EVGA GeForce GTX 680 Video Card [REVIEW]

EVGA GeForce GTX 680 Video Card [REVIEW]

Today we’re looking at the EVGA Superclocked, Signature 2 GeForce GTX 680 Video Card. This pre-overclocked graphics card is a great for both gaming on the most intense games and video editing. In this build we’ve decided to go with the second to top graphics card currently on the market.

We love this card because it gives a great balance between good gaming performance and being the best for video editing and great graphics work.

A graphics card, more commonly known as video cards, is either an expansion or an integrated chipset on the motherboard that drives video from a computer to a monitor or television. The CPU, working with programs, sends information in binary about the image to the graphics card. Then the graphics card tells what color is each pixel and sends it to the video display.

Sometime, with more complex things like 3D images (found in games and some video composition tools) the graphics card makes a wire frame of the object than rasterize the image multiple times per second (as much as 60-80 times per second).

With graphics card, you have a number of choices. With most modern computers, the CPU or sometime the motherboard has a video card integrated. With most computers using either Intel or AMD CPU, the integrated graphics card is either Intel integrated or AMD/ATI Radeon integrated graphics. Though the integrated graphics card is “OK” for simple tasks, more complex task like gaming and 3D rendering will take a toll on the integrated graphics; that is where a graphics card come in.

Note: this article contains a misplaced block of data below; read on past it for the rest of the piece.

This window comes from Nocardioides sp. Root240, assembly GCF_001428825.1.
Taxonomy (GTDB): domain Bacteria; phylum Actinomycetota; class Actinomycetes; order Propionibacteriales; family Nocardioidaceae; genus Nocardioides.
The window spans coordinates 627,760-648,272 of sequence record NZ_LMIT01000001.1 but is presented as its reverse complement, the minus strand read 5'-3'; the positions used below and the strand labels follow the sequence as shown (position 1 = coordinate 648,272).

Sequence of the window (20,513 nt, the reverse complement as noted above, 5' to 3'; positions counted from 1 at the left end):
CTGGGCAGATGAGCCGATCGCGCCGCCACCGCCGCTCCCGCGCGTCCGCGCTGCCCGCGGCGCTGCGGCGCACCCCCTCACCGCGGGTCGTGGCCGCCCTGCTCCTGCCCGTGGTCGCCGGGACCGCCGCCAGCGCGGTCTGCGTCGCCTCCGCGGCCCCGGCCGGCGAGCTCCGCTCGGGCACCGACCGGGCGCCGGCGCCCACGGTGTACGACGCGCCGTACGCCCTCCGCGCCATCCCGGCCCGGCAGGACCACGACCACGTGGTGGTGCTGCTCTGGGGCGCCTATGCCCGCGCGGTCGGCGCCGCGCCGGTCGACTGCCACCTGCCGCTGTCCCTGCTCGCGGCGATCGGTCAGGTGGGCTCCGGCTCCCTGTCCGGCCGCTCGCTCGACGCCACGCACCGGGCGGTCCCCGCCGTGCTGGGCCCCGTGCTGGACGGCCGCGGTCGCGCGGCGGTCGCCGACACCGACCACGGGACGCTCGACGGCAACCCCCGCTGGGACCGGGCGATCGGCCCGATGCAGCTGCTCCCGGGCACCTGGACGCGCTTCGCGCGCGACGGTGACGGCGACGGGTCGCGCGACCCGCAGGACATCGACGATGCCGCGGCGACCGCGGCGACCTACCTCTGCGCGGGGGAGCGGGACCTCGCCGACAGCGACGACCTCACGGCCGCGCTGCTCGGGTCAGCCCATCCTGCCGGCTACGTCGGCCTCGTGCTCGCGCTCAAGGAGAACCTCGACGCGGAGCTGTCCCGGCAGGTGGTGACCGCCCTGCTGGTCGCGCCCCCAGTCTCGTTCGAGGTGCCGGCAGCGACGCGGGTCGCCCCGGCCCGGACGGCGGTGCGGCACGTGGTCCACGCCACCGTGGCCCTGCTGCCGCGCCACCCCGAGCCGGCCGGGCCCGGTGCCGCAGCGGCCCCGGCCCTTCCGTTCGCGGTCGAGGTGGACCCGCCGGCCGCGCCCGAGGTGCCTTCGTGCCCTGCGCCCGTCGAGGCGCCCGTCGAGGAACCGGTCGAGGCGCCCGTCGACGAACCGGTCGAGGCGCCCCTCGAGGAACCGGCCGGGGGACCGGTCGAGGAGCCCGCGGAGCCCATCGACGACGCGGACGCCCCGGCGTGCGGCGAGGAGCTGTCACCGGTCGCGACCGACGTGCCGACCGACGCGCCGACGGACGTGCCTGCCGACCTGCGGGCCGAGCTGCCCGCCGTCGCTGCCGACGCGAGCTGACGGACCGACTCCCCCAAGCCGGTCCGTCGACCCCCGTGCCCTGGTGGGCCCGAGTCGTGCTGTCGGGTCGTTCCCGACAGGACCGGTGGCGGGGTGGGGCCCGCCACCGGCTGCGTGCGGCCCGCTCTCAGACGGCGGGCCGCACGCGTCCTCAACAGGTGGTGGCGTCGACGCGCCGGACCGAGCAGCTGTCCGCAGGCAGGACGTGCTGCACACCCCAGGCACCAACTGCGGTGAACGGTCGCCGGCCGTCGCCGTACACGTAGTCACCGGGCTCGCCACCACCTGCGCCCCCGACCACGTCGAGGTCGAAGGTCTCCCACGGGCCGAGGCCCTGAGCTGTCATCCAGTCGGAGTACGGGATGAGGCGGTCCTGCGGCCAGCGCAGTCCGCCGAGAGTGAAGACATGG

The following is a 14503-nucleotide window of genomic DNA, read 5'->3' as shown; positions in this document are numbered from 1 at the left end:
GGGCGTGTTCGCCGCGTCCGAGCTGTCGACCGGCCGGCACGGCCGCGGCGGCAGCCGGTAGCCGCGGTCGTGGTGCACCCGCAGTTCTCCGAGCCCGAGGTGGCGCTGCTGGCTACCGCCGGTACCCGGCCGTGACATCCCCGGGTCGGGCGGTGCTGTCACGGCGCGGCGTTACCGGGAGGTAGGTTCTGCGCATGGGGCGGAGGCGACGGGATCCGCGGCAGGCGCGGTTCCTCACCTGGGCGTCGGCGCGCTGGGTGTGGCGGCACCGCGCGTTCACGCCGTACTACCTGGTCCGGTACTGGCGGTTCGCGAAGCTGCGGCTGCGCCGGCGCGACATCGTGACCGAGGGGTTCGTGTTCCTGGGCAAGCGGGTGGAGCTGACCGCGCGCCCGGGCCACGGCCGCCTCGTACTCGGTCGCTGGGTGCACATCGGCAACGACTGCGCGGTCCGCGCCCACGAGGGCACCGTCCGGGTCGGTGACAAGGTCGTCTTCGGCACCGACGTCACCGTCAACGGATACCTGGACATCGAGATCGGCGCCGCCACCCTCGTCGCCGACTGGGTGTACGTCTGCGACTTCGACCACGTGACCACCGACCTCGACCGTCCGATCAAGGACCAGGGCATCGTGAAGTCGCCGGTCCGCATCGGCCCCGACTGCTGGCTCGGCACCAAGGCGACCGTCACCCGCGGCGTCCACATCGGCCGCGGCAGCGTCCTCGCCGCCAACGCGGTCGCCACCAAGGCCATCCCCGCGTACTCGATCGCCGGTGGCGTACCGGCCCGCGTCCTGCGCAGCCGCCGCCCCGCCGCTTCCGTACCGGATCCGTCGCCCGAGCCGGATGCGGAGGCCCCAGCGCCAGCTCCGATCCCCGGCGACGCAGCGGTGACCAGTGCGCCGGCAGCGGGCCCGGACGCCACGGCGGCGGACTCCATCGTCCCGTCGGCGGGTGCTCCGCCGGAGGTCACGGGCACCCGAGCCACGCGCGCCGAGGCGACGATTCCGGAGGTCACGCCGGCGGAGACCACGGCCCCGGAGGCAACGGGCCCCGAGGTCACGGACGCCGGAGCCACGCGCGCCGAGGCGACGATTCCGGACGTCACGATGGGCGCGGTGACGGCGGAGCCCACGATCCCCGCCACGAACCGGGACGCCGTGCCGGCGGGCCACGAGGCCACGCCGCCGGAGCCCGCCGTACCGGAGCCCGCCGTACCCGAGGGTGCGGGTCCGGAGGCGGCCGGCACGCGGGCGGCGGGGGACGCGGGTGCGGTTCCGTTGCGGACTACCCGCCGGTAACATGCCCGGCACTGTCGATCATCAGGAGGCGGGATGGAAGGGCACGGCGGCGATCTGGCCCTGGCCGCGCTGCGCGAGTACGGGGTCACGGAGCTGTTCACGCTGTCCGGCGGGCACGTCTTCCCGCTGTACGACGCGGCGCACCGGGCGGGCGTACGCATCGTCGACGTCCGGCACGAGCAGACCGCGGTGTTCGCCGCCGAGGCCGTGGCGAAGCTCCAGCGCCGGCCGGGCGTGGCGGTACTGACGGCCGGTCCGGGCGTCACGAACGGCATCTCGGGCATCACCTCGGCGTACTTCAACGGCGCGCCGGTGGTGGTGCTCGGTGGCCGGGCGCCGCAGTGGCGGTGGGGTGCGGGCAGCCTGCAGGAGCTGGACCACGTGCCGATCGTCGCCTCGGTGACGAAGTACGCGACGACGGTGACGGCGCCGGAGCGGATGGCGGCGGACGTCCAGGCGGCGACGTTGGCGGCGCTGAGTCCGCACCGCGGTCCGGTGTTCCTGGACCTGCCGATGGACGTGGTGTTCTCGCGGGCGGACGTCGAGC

Moving the graphics/video work to the graphics card will help speed up your system because task like video and graphics will be off loaded from the CPU to the graphics card. Most motherboard have at least one, sometimes even two, slots for applying a graphics card. There are a wide range of graphics card with different speed and video ram and they can range from under $100 to $800, mostly under AMD and Nvidia.

With some newer motherboard, they may have more than one graphics card slot. Recently, companies like AMD and Nvidia have recently created support to link two or more video cards together, in parallel processing, to display a single output. Nvidia calls it SLI and AMD calls it CrossFireX.

Before installing a graphics card, you have to make sure your power supply can support the additional power from the graphics card. A PSU calculator is an easy way to calculate the amount of watts needed to power the computer. When installing a graphics card, you will mostly need a screwdriver. You may also need a static wrist strap so you will not short out any of the components. First, check the motherboard and the video card for instructions on installing a graphics expansion card. You will first need to remove the metal back shield where the graphics card is located (usually connected to the PCI Express x16 slot of the motherboard). You will then fully seat the graphics onto the motherboard. Then you will need to connect any additional cables to connect and power the card/cards. Then screw in the graphics card to the computer case where the back shield was removed. Then you will need to install the additional drivers for the card.